Article Text

PDF
Cost-effectiveness analysis
Daily self-monitoring unlikely to be cost-effective in adults with type 2 diabetes not using insulin in Canada
  1. Mayer B Davidson
  1. Correspondence to Mayer B Davidson
    Charles R. Drew University, 1731 East 120th Street, Los Angeles, CA 90059, USA; mayerdavidson{at}cdrewu.edu

Statistics from Altmetric.com

Commentary on:

Current status of self-monitoring of blood glucose

Although there is little doubt that self-monitoring of blood glucose (SMBG) improves glycaemic outcomes in insulin-requiring diabetic patients, its use in non-insulin-treated patients is controversial. Observational studies cannot address this controversy because of either patient self-selection (people with healthier lifestyles are more likely to test) or physician self-selection (patients who are more out of control being asked to test). Only randomised control trials can provide the answer.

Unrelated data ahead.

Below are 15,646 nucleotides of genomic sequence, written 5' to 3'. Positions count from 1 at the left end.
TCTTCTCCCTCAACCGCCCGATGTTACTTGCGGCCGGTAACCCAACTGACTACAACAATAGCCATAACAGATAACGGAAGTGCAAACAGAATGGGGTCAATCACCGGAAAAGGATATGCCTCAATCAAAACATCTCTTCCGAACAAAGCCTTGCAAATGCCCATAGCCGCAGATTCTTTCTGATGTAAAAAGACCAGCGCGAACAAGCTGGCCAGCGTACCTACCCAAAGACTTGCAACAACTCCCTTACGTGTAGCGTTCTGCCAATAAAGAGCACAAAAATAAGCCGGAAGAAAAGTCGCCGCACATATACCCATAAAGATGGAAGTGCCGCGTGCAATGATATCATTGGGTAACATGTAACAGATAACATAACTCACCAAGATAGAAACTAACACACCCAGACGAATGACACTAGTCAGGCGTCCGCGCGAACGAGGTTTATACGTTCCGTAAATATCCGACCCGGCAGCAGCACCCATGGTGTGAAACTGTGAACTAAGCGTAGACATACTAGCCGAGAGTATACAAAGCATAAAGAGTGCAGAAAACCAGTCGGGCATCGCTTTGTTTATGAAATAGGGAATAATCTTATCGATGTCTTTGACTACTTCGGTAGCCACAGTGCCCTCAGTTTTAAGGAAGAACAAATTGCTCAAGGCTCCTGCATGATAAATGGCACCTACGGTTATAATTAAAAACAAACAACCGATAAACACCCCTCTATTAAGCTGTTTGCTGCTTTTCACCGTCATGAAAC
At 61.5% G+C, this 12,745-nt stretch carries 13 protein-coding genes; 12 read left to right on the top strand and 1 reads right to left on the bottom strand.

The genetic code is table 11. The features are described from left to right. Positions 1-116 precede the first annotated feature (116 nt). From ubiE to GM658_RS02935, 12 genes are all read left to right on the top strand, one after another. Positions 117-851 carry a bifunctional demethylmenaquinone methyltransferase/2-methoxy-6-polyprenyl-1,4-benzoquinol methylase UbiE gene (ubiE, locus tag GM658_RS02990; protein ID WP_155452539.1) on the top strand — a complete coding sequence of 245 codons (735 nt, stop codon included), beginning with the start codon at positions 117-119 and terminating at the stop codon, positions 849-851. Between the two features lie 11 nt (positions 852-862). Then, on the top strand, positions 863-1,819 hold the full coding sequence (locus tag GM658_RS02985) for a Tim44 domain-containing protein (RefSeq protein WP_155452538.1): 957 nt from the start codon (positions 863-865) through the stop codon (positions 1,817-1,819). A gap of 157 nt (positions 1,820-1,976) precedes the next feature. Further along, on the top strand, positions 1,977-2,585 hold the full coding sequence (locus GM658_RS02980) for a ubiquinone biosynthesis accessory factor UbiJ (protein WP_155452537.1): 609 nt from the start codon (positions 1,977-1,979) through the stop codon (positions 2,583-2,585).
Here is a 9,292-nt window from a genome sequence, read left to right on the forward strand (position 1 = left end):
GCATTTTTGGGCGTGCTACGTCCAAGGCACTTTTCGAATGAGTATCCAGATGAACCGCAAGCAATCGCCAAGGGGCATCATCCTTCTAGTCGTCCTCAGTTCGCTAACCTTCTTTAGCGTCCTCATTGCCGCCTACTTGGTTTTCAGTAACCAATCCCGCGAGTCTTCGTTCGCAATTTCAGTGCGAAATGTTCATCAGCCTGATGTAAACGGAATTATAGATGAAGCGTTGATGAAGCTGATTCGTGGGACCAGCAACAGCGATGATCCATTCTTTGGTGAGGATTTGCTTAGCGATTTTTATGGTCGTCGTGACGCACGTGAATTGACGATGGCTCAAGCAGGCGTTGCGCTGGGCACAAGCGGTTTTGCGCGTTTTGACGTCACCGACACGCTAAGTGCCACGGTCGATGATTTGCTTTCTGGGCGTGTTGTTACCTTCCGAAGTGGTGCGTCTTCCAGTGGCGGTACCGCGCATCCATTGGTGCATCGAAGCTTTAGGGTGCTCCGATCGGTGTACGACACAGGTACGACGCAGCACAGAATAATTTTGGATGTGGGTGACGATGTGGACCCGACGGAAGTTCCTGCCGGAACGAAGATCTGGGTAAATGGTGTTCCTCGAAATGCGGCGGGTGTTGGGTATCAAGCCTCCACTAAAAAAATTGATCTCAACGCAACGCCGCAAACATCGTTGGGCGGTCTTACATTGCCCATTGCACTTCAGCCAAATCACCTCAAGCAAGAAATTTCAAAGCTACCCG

Cost-effectiveness study in non-insulin-treated patients

Cameron and colleagues evaluated the cost-effectiveness of SMBG in non-insulin-treated patients by analysing seven randomised control trials using the validated UK Prospective Diabetes Study Outcomes Model, drug costs from the Ontario Public Drug Program, and resource use and costs from the Ontario Ministry of Health and Long Term Care. They assumed 1.29 strips per day, at $0.73 per strip. They found a significant beneficial difference in the pooled HbA1c results of 0.25% for SMBG. However, of the …

View Full Text

Request permissions

If you wish to reuse any or all of this article please use the link below which will take you to the Copyright Clearance Center’s RightsLink service. You will be able to get a quick price and instant permission to reuse the content in many different ways.